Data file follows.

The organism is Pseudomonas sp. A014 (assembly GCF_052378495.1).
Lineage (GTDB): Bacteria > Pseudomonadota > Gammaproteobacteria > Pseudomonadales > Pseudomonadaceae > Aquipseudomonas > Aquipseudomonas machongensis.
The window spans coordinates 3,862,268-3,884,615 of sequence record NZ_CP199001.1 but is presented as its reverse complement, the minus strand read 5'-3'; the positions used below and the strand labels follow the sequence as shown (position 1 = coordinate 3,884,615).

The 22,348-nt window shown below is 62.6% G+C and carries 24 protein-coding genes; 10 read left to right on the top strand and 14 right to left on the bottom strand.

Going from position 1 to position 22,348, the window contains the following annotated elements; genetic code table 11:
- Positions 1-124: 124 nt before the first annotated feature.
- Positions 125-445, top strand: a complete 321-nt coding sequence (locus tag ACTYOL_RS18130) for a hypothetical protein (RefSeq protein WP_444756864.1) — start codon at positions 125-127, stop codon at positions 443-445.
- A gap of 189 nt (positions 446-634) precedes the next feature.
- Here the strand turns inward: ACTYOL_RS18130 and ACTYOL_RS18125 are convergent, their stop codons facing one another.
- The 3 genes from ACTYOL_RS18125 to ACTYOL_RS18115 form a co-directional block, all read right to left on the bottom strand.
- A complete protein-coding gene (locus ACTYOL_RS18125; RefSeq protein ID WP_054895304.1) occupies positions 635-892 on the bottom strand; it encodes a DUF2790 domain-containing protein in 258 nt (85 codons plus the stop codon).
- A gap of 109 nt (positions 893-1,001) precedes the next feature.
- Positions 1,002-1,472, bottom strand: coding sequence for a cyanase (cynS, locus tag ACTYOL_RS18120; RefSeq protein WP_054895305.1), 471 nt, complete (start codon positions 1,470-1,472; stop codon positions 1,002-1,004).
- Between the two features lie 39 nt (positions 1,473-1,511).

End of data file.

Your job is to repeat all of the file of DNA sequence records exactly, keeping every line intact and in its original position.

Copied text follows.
The organism is Pseudomonas sp. A014 (assembly GCF_052378495.1).
Lineage (GTDB): Bacteria > Pseudomonadota > Gammaproteobacteria > Pseudomonadales > Pseudomonadaceae > Aquipseudomonas > Aquipseudomonas machongensis.
The window spans coordinates 3,862,268-3,884,615 of sequence record NZ_CP199001.1 but is presented as its reverse complement, the minus strand read 5'-3'; the positions used below and the strand labels follow the sequence as shown (position 1 = coordinate 3,884,615).

The 22,348-nt window shown below is 62.6% G+C and carries 24 protein-coding genes; 10 read left to right on the top strand and 14 right to left on the bottom strand.

Going from position 1 to position 22,348, the window contains the following annotated elements; genetic code table 11:
- Positions 1-124: 124 nt before the first annotated feature.
- Positions 125-445, top strand: a complete 321-nt coding sequence (locus tag ACTYOL_RS18130) for a hypothetical protein (RefSeq protein WP_444756864.1) — start codon at positions 125-127, stop codon at positions 443-445.
- A gap of 189 nt (positions 446-634) precedes the next feature.
- Here the strand turns inward: ACTYOL_RS18130 and ACTYOL_RS18125 are convergent, their stop codons facing one another.
- The 3 genes from ACTYOL_RS18125 to ACTYOL_RS18115 form a co-directional block, all read right to left on the bottom strand.
- A complete protein-coding gene (locus ACTYOL_RS18125; RefSeq protein ID WP_054895304.1) occupies positions 635-892 on the bottom strand; it encodes a DUF2790 domain-containing protein in 258 nt (85 codons plus the stop codon).
- A gap of 109 nt (positions 893-1,001) precedes the next feature.
- Positions 1,002-1,472, bottom strand: coding sequence for a cyanase (cynS, locus tag ACTYOL_RS18120; RefSeq protein WP_054895305.1), 471 nt, complete (start codon positions 1,470-1,472; stop codon positions 1,002-1,004).
- Between the two features lie 39 nt (positions 1,473-1,511).